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Three west African states ruled by military juntas said they were leaving a key regional economic bloc in response to sanctions and pressure to hold democratic elections, in a sign of rising tensions in the region.

Burkina Faso, Mali and Niger said in a joint statement that they were leaving the Economic Community of West African States (Ecowas) with immediate effect, marking a significant deterioration of relations between the 15 states that until now formed the bloc.

Following recent coups, Ecowas had already suspended the three nations from the union, which promotes economic integration and freedom of movement.

The group imposed sanctions on Niger after its democratically elected President Mohamed Bazoum was removed from office in a coup in July, measures that included the closure of all air and land borders, the freezing of state assets and the prevention of financial transactions with other institutions in the bloc.

The sanctions cut Niger off from the two countries from which it imports most of its food and other essentials — Benin and Nigeria — leading to skyrocketing food prices in one of the world’s poorest countries.

Mali has been under the rule of its current military junta since coups in 2020 and 2021, while a junta led by army captain Ibrahim Traoré has been in power in Burkina Faso since October 2022.

The three countries claimed the Ecowas sanctions were “inhumane and irresponsible” and a “violation” of the bloc’s own rules. They also said the bloc was “under the influence of foreign powers”, arguing it had become a “threat” to its members.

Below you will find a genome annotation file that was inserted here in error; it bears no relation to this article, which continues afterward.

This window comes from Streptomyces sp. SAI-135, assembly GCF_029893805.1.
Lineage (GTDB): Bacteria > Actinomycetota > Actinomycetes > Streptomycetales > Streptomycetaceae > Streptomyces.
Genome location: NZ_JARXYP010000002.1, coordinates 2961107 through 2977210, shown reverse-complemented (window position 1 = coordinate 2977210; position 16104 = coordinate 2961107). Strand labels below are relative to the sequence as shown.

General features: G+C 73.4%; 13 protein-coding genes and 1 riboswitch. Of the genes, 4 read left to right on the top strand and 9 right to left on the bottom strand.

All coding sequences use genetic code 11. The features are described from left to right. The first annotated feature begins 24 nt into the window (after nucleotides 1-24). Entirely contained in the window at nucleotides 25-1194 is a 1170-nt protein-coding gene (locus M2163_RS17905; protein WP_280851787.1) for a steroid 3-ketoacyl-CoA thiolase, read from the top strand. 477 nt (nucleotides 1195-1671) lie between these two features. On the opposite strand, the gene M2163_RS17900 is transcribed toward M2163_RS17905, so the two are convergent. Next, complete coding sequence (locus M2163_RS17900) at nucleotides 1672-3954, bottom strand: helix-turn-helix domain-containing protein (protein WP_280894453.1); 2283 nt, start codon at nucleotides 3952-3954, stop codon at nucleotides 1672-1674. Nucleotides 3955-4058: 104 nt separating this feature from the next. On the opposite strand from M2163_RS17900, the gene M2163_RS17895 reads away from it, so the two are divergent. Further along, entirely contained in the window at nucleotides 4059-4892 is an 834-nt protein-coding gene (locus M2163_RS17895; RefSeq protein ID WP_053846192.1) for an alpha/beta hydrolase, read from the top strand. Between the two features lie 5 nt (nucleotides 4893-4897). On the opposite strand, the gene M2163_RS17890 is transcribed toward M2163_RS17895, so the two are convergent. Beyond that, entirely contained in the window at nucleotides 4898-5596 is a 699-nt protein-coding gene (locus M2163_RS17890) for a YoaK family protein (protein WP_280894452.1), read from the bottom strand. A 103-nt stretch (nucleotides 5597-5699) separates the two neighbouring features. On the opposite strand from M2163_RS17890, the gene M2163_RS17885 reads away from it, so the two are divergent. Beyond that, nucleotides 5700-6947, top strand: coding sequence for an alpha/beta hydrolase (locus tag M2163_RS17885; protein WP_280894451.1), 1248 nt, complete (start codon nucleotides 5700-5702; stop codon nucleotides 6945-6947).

An Ecowas spokesperson said on Sunday it had not received any “direct formal notification” that the three nations were exiting the bloc.

France and the US have condemned the coups, with French President Emmanuel Macron, who has been forced to withdraw troops from all three countries, saying in September that he was “very worried” about the region.

Niger, Burkina Faso and Mali have deepened ties since Bazoum was removed from office. He was the west’s last reliable ally in the Sahel, a semi-arid strip south of the Sahara where Russia has begun to exert its influence.

All three countries face significant levels of insecurity caused by al-Qaeda and Isis-linked Islamist insurgents, which have wreaked havoc for more than a decade, killing thousands and leaving millions more displaced.

They formed the Alliance of Sahel States in September with the stated aim of providing mutual protection in the face of external aggression or rebellion from within. It was set up in part as a retaliation against Ecowas’s threat of military action against Niger last year if Bazoum, who remains in detention, was not reinstated as president.

Nigeria’s foreign minister Yusuf Tuggar told the FT in an interview last week that the sanctions on Niger would only be lifted if Bazoum and his allies were released.

Russia’s Wagner paramilitary group is active in Mali and Russian soldiers were deployed to Burkina Faso last week. Moscow also reopened its embassy in the Burkinabé capital Ouagadougou for the first time in three decades.

The move to quit Ecowas came after a delegation from the economic bloc failed to make it to Niger on Thursday for mediation talks due to a faulty aircraft, leading the junta’s prime minister to criticise the bloc for its “bad faith”.